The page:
Kensington Symphony Orchestra – McCabe, Janáček & Shostakovich

McCabe
Symphony ‘Labyrinth’ [London premiere]
Janáček
Taras Bulba
Shostakovich
Symphony No.5 in D minor, Op.47

Kensington Symphony Orchestra
Russell Keable


Reviewed by: Richard Whitehouse

Reviewed: 23 November, 2009
Venue: St John's, Smith Square, London

London has done well for symphonies by John McCabe in this, his seventieth year. Hard on the heels of the Salomon Orchestra’s fine account of his (Fifth) Symphony, ‘Edward II’, came a persuasive rendition of his (Seventh) Symphony, ‘Labyrinth’. The work was commissioned by the Royal Liverpool Philharmonic as part of the celebrations marking the city’s 800th-anniversary: its title refers to the underground passages that run under the Edge Hill district which were built (most likely as a means of maintaining employment!) in the early-nineteenth-century; memories of these and the surrounding environs being uppermost in the composer’s mind when he set out to write the present work.

Among its predecessors, the new work most resembles the ‘Fourth Symphony’ (McCabe preferring not to number his symphonies as such) in its being cast as a continuous single-movement. The initial contrast between the airborne woodwind and cavernous lower strings sets up a ‘darkness to light’ metaphor whose salient musical motifs ensure a gradual yet palpable sense of momentum, building via what seem to be two intensifying stages (with a ‘plateau’ of poised melodic writing between them) to a powerful though never unduly rhetorical climax; after which, the music quickly subsides into a largely tranquil epilogue where the main motifs reappear in a final and suitably retrospective context.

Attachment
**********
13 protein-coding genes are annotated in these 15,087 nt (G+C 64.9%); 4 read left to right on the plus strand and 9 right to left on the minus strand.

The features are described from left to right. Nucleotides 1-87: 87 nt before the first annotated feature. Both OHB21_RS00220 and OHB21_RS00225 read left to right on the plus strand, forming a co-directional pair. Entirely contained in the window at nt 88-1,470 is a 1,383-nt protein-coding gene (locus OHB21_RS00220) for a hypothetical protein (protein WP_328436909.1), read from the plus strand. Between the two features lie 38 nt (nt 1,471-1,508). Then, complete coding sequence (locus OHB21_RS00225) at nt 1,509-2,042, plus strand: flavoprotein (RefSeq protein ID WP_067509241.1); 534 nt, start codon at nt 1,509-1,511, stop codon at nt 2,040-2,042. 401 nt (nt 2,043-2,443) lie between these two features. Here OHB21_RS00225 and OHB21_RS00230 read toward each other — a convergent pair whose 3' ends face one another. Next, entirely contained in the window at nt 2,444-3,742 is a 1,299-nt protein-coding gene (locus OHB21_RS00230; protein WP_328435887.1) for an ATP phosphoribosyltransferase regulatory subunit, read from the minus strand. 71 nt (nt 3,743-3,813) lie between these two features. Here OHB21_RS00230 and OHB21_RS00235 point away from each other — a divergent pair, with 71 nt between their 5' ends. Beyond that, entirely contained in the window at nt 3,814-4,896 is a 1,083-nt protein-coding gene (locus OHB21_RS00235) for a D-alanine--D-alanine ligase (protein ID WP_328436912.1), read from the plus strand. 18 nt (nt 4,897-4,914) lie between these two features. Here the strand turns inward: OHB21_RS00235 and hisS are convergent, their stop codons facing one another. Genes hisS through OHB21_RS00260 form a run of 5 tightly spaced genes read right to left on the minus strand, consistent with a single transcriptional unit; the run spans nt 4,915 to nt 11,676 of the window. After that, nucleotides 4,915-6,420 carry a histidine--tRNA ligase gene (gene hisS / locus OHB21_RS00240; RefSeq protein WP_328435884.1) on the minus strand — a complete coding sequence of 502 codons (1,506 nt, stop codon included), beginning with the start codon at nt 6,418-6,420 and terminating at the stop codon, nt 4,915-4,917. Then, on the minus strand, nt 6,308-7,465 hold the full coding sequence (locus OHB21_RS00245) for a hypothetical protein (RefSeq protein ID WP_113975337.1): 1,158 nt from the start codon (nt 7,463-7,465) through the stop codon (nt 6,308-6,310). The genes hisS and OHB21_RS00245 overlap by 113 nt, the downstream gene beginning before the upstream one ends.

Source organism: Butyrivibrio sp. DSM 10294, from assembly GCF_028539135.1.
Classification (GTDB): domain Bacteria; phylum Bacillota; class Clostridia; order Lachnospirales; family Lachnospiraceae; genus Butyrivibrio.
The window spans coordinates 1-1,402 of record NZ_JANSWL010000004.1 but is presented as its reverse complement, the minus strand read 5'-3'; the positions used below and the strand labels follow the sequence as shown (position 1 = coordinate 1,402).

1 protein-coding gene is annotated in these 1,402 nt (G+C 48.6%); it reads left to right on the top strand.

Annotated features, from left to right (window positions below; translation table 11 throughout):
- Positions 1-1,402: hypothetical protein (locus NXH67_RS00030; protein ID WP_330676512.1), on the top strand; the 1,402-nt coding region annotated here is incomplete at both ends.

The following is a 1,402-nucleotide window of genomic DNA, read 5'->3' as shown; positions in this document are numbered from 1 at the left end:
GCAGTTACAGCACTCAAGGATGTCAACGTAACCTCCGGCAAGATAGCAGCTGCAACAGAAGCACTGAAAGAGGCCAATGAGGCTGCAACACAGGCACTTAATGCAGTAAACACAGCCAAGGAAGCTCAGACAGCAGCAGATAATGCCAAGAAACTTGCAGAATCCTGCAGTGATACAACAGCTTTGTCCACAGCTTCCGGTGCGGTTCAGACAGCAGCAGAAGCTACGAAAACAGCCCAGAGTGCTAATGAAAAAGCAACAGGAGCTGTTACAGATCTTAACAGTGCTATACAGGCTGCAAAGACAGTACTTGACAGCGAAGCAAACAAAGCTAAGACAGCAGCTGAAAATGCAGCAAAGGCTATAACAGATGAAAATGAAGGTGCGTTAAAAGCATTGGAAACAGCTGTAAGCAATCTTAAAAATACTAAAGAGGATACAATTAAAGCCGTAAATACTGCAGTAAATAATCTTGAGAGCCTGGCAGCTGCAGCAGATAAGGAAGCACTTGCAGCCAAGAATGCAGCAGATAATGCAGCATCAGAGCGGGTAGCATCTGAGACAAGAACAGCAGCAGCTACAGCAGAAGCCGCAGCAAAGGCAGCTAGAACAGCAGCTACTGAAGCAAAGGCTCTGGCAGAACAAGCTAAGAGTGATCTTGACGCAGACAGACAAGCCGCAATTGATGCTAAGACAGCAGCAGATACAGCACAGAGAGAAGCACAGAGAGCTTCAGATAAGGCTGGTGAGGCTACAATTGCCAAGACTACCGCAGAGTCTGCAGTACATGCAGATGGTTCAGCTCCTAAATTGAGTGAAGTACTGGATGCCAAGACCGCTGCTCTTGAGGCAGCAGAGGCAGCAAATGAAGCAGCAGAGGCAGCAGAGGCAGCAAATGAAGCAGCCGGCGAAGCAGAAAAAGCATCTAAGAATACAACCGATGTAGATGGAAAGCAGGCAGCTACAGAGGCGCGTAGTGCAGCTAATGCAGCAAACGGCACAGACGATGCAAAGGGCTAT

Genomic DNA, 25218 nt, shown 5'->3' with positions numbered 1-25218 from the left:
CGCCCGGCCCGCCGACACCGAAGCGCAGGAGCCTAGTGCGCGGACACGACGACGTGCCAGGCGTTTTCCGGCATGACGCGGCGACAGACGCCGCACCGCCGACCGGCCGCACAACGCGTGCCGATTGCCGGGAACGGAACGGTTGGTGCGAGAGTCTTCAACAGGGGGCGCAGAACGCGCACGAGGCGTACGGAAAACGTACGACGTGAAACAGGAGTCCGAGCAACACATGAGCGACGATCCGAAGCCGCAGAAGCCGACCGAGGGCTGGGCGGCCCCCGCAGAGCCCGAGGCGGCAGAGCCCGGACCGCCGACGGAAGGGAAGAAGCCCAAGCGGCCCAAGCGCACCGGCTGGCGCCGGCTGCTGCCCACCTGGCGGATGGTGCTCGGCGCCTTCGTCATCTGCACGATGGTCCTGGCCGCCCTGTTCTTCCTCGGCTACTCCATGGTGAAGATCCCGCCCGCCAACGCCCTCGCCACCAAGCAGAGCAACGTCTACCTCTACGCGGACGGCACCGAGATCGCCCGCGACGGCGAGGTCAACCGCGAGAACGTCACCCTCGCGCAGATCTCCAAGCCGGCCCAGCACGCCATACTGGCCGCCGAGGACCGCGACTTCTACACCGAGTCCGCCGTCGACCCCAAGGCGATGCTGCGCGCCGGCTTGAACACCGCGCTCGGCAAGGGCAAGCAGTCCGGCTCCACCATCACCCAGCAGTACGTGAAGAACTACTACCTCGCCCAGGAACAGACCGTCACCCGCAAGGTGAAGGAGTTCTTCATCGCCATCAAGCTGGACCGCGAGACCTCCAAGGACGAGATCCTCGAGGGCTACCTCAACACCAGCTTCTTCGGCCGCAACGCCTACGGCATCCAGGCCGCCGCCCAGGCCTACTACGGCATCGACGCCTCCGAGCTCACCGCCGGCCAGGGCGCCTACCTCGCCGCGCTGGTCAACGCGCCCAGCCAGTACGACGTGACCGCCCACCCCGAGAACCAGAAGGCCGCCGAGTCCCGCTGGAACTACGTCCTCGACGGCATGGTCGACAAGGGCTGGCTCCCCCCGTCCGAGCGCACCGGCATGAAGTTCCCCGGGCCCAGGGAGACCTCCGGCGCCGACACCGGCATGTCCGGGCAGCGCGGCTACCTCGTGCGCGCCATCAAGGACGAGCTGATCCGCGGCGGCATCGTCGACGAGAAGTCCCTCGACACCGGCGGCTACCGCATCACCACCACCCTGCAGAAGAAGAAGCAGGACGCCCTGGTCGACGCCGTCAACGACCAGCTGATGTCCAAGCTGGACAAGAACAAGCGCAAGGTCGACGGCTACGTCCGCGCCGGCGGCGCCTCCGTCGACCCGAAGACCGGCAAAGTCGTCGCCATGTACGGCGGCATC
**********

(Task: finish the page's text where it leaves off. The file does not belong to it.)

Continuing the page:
Labyrinth was given an unfailingly cohesive reading by the Kensington Symphony Orchestra and Russell Keable, who has done much to champion McCabe’s orchestral music over the years. Hopefully what amounts to one of the most important and career-spanning symphonic cycles by a living composer (British or otherwise) will be recorded in the period between now and McCabe’s 75th-birthday year. How about it, Dutton?

Following this unfamiliar and demanding piece with Taras Bulba was no easy task, but the KSO rose to the challenge unanimously. Keable set a relatively spacious tempo for ‘The Death of Andriy’, but the alternation of anxiety and allurement was well sustained through to the tense close, while ‘The Death of Ostap’ proceeded purposefully to its lurid ending (parodying that in Richard Strauss’s Till Eulenspiegel?). Finest was ‘The Prophecy and Death of Taras Bulba’, which unfolded as a curve of mounting intensity toward its peroration then a close of bracing fervour – the important organ contribution thrillingly to the fore.

Such an ambitious programme could readily be forgiven its failings, which came in the first movement of Shostakovich’s Fifth Symphony: a combination of Keable’s uncertainly as to its overall conception as well as a number of missed or approximate entries made this innovative take on sonata form less than the sum of its parts. Matters improved with a suitably boorish scherzo and a slow movement that found the just balance between subjective passion and emotional passivity. Keable also had the measure of the headlong zeal and searching ambivalence which denote the first two stages of the finale, though he hedged his bets with an apotheosis neither tragic nor triumphant but non-committal to a fault. A hit-and-miss affair overall, but one easily overlooked given the quality of the first half – not least one of the most insightful accounts of Taras Bulba heard in London during recent years.

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